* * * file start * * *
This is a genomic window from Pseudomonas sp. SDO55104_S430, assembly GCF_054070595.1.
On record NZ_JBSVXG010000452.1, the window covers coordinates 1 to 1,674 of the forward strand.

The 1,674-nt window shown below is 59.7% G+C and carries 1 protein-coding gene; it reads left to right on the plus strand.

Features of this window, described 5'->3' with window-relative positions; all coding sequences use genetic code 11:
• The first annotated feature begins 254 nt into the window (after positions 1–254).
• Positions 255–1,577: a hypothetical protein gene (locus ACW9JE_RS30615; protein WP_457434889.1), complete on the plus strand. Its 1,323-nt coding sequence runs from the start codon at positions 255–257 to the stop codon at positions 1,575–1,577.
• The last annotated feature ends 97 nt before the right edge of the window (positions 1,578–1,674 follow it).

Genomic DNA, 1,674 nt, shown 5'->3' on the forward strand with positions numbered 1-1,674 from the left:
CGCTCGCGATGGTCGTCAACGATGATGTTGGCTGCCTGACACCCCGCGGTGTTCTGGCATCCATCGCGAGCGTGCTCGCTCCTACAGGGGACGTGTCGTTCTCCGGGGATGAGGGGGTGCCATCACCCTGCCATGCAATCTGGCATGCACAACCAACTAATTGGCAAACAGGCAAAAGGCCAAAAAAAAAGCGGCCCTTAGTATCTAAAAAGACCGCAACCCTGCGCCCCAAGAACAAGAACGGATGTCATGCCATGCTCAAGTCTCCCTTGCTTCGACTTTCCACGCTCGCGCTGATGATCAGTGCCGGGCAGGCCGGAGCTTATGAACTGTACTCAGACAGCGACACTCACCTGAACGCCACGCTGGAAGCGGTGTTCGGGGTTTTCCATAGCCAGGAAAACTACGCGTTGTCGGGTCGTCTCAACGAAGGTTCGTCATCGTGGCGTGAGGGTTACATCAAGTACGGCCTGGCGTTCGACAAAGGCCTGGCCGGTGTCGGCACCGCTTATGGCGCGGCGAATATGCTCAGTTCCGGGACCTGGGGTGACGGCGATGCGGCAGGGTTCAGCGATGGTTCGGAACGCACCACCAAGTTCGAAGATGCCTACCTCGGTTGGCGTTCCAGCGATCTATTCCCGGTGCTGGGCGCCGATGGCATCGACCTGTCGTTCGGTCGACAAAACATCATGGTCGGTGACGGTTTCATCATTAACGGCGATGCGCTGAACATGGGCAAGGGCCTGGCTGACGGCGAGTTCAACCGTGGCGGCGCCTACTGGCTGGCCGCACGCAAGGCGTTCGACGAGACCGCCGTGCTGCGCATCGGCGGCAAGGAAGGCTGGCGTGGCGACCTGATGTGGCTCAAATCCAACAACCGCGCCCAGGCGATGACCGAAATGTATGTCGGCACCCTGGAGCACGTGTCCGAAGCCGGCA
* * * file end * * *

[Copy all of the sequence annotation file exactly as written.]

This is a genomic window from Pseudomonas sp. SDO55104_S430, assembly GCF_054070595.1.
On record NZ_JBSVXG010000452.1, the window covers coordinates 1 to 1,674 of the forward strand.

The 1,674-nt window shown below is 59.7% G+C and carries 1 protein-coding gene; it reads left to right on the plus strand.

Features of this window, described 5'->3' with window-relative positions; all coding sequences use genetic code 11:
• The first annotated feature begins 254 nt into the window (after positions 1–254).
• Positions 255–1,577: a hypothetical protein gene (locus ACW9JE_RS30615; protein WP_457434889.1), complete on the plus strand. Its 1,323-nt coding sequence runs from the start codon at positions 255–257 to the stop codon at positions 1,575–1,577.
• The last annotated feature ends 97 nt before the right edge of the window (positions 1,578–1,674 follow it).

Genomic DNA, 1,674 nt, shown 5'->3' on the forward strand with positions numbered 1-1,674 from the left:
CGCTCGCGATGGTCGTCAACGATGATGTTGGCTGCCTGACACCCCGCGGTGTTCTGGCATCCATCGCGAGCGTGCTCGCTCCTACAGGGGACGTGTCGTTCTCCGGGGATGAGGGGGTGCCATCACCCTGCCATGCAATCTGGCATGCACAACCAACTAATTGGCAAACAGGCAAAAGGCCAAAAAAAAAGCGGCCCTTAGTATCTAAAAAGACCGCAACCCTGCGCCCCAAGAACAAGAACGGATGTCATGCCATGCTCAAGTCTCCCTTGCTTCGACTTTCCACGCTCGCGCTGATGATCAGTGCCGGGCAGGCCGGAGCTTATGAACTGTACTCAGACAGCGACACTCACCTGAACGCCACGCTGGAAGCGGTGTTCGGGGTTTTCCATAGCCAGGAAAACTACGCGTTGTCGGGTCGTCTCAACGAAGGTTCGTCATCGTGGCGTGAGGGTTACATCAAGTACGGCCTGGCGTTCGACAAAGGCCTGGCCGGTGTCGGCACCGCTTATGGCGCGGCGAATATGCTCAGTTCCGGGACCTGGGGTGACGGCGATGCGGCAGGGTTCAGCGATGGTTCGGAACGCACCACCAAGTTCGAAGATGCCTACCTCGGTTGGCGTTCCAGCGATCTATTCCCGGTGCTGGGCGCCGATGGCATCGACCTGTCGTTCGGTCGACAAAACATCATGGTCGGTGACGGTTTCATCATTAACGGCGATGCGCTGAACATGGGCAAGGGCCTGGCTGACGGCGAGTTCAACCGTGGCGGCGCCTACTGGCTGGCCGCACGCAAGGCGTTCGACGAGACCGCCGTGCTGCGCATCGGCGGCAAGGAAGGCTGGCGTGGCGACCTGATGTGGCTCAAATCCAACAACCGCGCCCAGGCGATGACCGAAATGTATGTCGGCACCCTGGAGCACGTGTCCGAAGCCGGCA